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AssuredElectrical
AssuredElectrical, Master Electrician
Category: Electrical
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Experience:  Contractor-42+ Years in the ElectricalTrade
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Interesting question that I cant seem to find via Google search. Is

This answer was rated:

Interesting question that I can't seem to find via Google search.

Is it possible to use a standard 110vac lamp for a 12vdc light?

The plan would be to wire the 110vac lamp to 12vdc power, and then screw in a standard E27 base 12v LED bulb. The 12vdc power would come from a standard landscape lighting transformer.

Why I'm doing this? ... I'm installing outside lighting and have many more lamp options for 110vac 'outside wet location' lamps than if I look for 12vac landscape lighting lamps. The purpose of 12vdc power is for the ease of running direct burial cable, avoiding city permitting, etc.

It seems to me that the converted 110vac outside fixture should be able to power the 12vdc led lamp. But I just can't find any confirmation for that.

Please confirm and let me know what I should watch for in this conversion, or why I should not do it.

Thanks.

AssuredElectrical :

Welcome. My name is XXXXX XXXXX would be glad to assist.

Customer:

Hello Tommy.

AssuredElectrical :

hello

AssuredElectrical :

Read your information,

AssuredElectrical :

Most of the installations I do, I use a standard outside landscape fixture, rated at 120 volt and connect the low voltage. There is so much of a better selection as you have already noticed.

AssuredElectrical :

There is no problem doing this at all because the fixtures are rated for higher voltage than you are using, so all is fine

Customer:

OK, so I think you are confirming my belief then.

Customer:

But I have heard that led has polarity that needs to be adhered.

AssuredElectrical :

With the LED, you need to purchase Bulbs that have an INTERNAL resistor already inside

AssuredElectrical :

In other words, a bulb that is ready to go'

Customer:

Well, these are the bulbs that I can buy at normal retail outlets - correct?

AssuredElectrical :

Correct

Customer:

OK, so the most outside fixtures I see have standard e27 bases.

AssuredElectrical :

Yes and no, depends on the manufacturer.

AssuredElectrical :

I use E-27 and MR-16 personally depending on location and light level needed

Customer:

I'm thinking that I just need to buy a 12 volt, e27 base.

AssuredElectrical :

Good reflectors help to use the E-27

Customer:

12v e27 base.

AssuredElectrical :

Yes, correct

Customer:

ok good. I'll look up the mr-16.

Customer:

Just looking for something around 40-watt lumens equivalent in led. I like light around 3000 color.

AssuredElectrical :

I have some really bright MR16 LED's in my kitchen that really are amazing on light output.

AssuredElectrical :

Many manufacturers are misleading on their Lumens output, so be cautious and use a single trial before buying many of the bulbs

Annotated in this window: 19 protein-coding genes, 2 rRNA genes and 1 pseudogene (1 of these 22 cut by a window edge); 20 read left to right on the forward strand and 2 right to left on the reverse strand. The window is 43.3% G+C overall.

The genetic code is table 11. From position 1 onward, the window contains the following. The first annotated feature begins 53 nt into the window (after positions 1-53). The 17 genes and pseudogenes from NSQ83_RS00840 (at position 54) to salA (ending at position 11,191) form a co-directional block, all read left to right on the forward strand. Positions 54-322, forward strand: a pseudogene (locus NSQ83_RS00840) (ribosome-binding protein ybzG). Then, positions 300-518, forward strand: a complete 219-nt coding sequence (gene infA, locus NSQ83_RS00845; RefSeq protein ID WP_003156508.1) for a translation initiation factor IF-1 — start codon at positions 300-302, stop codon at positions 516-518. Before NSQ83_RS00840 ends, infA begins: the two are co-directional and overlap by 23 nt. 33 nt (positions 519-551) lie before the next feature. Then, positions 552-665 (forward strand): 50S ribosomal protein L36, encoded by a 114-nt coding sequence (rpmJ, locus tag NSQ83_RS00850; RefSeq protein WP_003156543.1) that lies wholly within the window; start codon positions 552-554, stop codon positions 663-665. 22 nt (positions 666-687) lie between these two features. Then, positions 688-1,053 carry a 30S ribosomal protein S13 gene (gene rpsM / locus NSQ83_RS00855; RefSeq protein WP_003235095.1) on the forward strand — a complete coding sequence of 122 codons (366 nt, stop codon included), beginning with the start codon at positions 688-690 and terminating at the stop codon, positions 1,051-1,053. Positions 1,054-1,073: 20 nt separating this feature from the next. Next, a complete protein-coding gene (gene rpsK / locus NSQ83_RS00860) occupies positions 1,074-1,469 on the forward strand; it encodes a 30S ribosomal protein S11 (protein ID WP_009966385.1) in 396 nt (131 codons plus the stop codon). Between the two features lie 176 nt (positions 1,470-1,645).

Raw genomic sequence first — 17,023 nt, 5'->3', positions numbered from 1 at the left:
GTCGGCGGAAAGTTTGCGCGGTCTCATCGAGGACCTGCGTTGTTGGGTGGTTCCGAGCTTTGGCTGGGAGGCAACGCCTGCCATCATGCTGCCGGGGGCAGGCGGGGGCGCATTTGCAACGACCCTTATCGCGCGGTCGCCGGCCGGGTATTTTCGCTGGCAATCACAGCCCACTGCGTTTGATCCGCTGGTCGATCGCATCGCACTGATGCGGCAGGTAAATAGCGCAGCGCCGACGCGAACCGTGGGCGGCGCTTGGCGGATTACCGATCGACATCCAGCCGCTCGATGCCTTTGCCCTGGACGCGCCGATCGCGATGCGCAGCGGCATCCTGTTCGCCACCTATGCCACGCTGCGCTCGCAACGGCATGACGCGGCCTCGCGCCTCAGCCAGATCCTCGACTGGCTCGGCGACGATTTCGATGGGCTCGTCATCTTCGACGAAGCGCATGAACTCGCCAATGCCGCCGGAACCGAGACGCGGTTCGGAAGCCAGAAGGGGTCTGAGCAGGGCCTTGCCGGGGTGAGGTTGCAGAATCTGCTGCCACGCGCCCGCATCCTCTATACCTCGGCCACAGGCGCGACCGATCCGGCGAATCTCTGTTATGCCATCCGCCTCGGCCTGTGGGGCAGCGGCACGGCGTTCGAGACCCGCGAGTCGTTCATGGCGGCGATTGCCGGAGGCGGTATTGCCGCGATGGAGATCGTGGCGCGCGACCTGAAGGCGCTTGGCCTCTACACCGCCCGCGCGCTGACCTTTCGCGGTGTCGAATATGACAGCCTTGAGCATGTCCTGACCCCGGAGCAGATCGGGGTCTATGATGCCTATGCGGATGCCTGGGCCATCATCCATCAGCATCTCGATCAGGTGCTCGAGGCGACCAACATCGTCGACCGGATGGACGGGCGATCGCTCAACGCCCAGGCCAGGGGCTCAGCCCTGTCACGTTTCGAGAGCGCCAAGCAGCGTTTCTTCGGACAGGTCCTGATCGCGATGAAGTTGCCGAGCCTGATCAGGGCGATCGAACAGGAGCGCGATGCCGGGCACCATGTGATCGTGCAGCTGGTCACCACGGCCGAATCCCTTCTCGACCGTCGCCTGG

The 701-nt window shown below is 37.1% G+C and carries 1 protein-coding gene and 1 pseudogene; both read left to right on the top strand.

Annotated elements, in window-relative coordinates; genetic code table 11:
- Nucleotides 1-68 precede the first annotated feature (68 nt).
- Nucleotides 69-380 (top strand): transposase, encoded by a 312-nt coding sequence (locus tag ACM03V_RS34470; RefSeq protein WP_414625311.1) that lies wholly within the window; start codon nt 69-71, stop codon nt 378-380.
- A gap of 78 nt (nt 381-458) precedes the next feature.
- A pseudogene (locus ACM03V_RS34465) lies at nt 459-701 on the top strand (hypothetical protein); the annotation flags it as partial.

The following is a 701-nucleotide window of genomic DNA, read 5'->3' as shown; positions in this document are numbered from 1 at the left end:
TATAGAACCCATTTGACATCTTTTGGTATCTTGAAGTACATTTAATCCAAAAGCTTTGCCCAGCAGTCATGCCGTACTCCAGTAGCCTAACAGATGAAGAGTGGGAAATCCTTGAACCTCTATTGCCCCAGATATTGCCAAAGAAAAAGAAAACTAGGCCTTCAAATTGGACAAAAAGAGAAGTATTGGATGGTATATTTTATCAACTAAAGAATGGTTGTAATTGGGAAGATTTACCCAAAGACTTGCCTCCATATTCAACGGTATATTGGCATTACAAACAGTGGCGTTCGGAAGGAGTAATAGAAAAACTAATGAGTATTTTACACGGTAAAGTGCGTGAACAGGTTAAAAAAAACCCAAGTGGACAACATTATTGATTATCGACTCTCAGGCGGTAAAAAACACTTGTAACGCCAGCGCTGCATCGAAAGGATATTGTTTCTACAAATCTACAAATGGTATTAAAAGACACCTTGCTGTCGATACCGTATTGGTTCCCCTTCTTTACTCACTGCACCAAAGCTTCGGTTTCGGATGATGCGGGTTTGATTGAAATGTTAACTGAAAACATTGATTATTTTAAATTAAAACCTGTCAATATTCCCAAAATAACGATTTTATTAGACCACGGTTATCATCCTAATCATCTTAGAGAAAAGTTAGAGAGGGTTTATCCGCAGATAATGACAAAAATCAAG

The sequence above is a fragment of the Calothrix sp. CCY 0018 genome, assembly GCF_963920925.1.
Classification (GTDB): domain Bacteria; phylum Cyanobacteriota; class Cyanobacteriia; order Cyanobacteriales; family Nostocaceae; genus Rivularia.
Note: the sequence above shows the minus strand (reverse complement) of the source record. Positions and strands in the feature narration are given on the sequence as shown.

Customer:

So, once again (sorry), I am going to simply connect both wires from the transformer to EITHER of the 110vac wire leads which connect to the bulb base. The ground wire on the 110vac fixture is ignored. Correct?

AssuredElectrical :

Yes, the low voltage cable is only 2 wires.

Customer:

I can connect this way because an internal resister handles the polarity.

AssuredElectrical :

The white on your 120 volt fixture would be equal to the negative side of low voltage

Customer:

OK, I see the MR16 is 2-pin.

AssuredElectrical :

Correct and so is an E-27

AssuredElectrical :

the outside shell is negative

Customer:

But these have internal resisters also? Or would I have to pay attention to polarity with them?

AssuredElectrical :

The bulbs you buy will have the resistors built into them, so they are ready to go. Polarity is connect your white wire to the negative lead on the 120 volts fixtures

AssuredElectrical :

white negative, black positive

AssuredElectrical :

That way you are uniform

Customer:

OK, I can do that. Sorry I might have E27 wrong. For simplicity I was going to use a screw-in bulb. Thought that base was E27.

AssuredElectrical :

Be sure to use heavy gauge wire on the low voltage , they have calculators out for the distances and wattages to keep from getting voltage drops.

Customer:

Yes, I am studying the voltage charts.

AssuredElectrical :

Yes, E-27 is a screw in bulb. The shell is negative and the point on the end is positive

Customer:

The bulbs are ~120 feet from the transformer. But I am installing very few bulbs ...probably consuming less than 80 watts among all of them.

Customer:

I bought 12 gauge wire, and can buy heavier guage if needed.

Customer:

So far, the math I've done shows that 12 gauge is sufficient for such a low run.

AssuredElectrical :

Ok, still get a chart for wire length for the wattage to be safe and add for future

Customer:

low wattage run

AssuredElectrical :

Ok, great

Customer:

One of the information sheets I saw showed a 'closed loop' type of arrangement which was interesting.

AssuredElectrical :

Looping back to the transformer so if the cable is broken?

Customer:

No. Something to do with reducing voltage drop at the end.

Customer:

But ... my application is simple and over-engineered anyway. So I ignored the advice.

AssuredElectrical :

Yea, I just take time and get it all installed properly with no problems

Customer:

Tommy, you have been very helpful and I thank you for your clear and informative answers.

AssuredElectrical :

You are very welcome, glad to assist

Customer:

We're done - great job! Thank you.

AssuredElectrical :

thanks

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